Regina Lewvan has made gains for NDP in the last few days but the NDP is still way back. Saskatoon and Regina are places to look for NDP movement this upcoming week.

Remember, we have a very deep history in this province with the NDP. But the oil industry, the pipeline, and the carbon tax are the main issues this election out here.

Nikki Ashton is kicking ass!

We are coming alive in Saskatchewan and Manitoba!

i am praying for REB in Berthier... and Alexandre Boulerice seems to be hanging in there too.

i am very happy today!

NorthReport

Happy warrior Jagmeet is holding a presser in Brampton and he is on fire. Jagmeet is another Jack Layton and the NDP could win the election.

Misfit Misfit's picture

Have a nice day everyone! I am going to drive into Moose Jaw today to vote for Jagmeet Singh. Then I intend to slip into Regina and cruise around to get a feel for what’s happing there. 

lagatta4

Misfit, who is your local NDP candidate? I voted for Alexandre Boulerice,  yesterday morning, in advance poll. We certainly aren't counting on anything. I'll probably be spending all day tomorrow at the campaign office, greeting people.

These central urban ridings are so small in area that the advance poll was less than a 10-minute walk. My regular poll is less than 5. At the Jean-Talon market, there are posters for my riding but also Papineau (Trudeau's) which starts across Jean-Talon (street).

I like Ruth-Ellen too. She has been a very good representative for the people in her riding, but in such a rural area, the Bloc remain a threat.

Misfit Misfit's picture

My local NDP candidate is Talon Regent, a young lawyer from Moose Jaw in his late twenties. He is polling at around 25% and the Conservative has 55% support.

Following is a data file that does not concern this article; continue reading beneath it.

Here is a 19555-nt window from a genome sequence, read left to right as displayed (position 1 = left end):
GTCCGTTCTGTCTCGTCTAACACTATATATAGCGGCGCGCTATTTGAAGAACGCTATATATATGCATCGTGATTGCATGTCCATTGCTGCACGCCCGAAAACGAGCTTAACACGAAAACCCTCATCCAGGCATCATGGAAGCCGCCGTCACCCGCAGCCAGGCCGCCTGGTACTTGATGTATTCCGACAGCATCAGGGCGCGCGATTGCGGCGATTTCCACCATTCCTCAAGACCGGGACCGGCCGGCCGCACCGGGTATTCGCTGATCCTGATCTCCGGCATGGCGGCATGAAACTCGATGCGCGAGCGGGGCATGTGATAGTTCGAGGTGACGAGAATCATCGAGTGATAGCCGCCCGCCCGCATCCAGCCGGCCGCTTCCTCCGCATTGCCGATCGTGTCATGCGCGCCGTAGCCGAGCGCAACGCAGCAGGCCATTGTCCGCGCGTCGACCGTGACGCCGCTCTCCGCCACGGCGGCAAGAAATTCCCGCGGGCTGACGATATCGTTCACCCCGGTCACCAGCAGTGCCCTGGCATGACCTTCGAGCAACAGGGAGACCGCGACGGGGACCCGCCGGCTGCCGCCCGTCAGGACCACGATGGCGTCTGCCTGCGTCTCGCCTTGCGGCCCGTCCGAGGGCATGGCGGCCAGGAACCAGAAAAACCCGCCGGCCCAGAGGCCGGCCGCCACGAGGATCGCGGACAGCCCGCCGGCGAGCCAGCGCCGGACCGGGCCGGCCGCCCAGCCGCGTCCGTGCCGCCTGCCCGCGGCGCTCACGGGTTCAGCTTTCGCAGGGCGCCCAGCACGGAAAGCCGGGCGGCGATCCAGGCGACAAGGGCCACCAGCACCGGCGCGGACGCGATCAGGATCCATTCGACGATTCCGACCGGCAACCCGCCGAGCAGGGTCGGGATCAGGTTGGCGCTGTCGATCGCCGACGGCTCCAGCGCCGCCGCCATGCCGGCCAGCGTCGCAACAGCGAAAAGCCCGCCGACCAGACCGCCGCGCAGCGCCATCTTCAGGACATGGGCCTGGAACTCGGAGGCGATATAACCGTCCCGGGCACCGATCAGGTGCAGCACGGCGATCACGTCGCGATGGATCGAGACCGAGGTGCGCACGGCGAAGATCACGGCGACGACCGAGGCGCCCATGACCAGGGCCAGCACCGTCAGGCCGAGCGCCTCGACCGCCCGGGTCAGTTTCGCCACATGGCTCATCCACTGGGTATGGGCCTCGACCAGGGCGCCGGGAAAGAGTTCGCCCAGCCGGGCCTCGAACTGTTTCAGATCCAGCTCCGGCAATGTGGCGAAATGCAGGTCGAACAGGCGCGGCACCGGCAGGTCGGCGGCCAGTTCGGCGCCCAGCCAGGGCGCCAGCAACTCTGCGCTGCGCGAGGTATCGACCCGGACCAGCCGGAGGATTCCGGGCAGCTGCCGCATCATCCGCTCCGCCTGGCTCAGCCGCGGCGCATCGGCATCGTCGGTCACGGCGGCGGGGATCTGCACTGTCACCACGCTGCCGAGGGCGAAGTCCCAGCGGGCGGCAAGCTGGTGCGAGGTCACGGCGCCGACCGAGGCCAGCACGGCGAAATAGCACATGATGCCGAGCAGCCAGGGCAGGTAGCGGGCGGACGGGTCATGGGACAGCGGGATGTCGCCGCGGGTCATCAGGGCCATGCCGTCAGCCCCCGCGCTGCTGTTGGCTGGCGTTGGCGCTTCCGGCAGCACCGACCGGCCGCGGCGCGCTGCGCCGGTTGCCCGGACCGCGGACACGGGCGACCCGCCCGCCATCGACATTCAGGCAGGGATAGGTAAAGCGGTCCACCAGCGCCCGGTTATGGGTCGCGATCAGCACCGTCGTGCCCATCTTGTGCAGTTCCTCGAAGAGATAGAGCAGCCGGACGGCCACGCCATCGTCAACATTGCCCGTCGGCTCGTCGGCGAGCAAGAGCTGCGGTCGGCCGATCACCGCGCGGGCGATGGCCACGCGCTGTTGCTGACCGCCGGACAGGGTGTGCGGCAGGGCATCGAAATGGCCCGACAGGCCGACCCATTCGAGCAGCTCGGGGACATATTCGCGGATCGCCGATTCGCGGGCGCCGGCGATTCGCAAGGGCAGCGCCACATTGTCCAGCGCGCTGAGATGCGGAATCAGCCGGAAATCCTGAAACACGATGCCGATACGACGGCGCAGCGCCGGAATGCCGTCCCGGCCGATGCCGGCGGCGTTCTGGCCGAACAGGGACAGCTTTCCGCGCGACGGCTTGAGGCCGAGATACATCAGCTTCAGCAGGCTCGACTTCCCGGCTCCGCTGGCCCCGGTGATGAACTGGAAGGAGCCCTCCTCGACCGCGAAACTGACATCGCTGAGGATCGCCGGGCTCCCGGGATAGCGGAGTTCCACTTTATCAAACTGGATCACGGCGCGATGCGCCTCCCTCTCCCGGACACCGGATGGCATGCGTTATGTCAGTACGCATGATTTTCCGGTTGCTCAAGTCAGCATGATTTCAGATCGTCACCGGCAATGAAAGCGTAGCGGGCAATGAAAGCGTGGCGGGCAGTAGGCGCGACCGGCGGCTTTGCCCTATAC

The Conservative candidate is Tom Likiewski whose claim to fame is his infamous homophobic video from 1991 when Grant Devine went down to defeat in Saskatchewan.

Video

This video makes me very angry. It also angers me that he is well qualified for a government pension. He does not deserve to win. 

This video also had a clip from Brad Wall where he made racist remarks about Ukrainians in reference to Roy Romano, the premier of Saskatchewan at the time.

Here is Brad Wall. 

Video

bekayne

Misfit wrote:

My local NDP candidate is Talon Regent, a young lawyer from Moose Jaw in his late twenties. He is polling at around 25% and the Conservative has 55% support.

Those are projections based on national polling, not actual polls.

Misfit Misfit's picture

Yes. I am off work due to hip surgery so am not in Moose Jaw at this time. Moose Jaw has a a historical NDP base but the constituency covers a massive rural territory which is solidly blue. That is the problem.

Island Red

The NDP is kicking serious butt in St. John's East. Liberal scare tactics are on bust in attempting to stem the orange tide.

Misfit Misfit's picture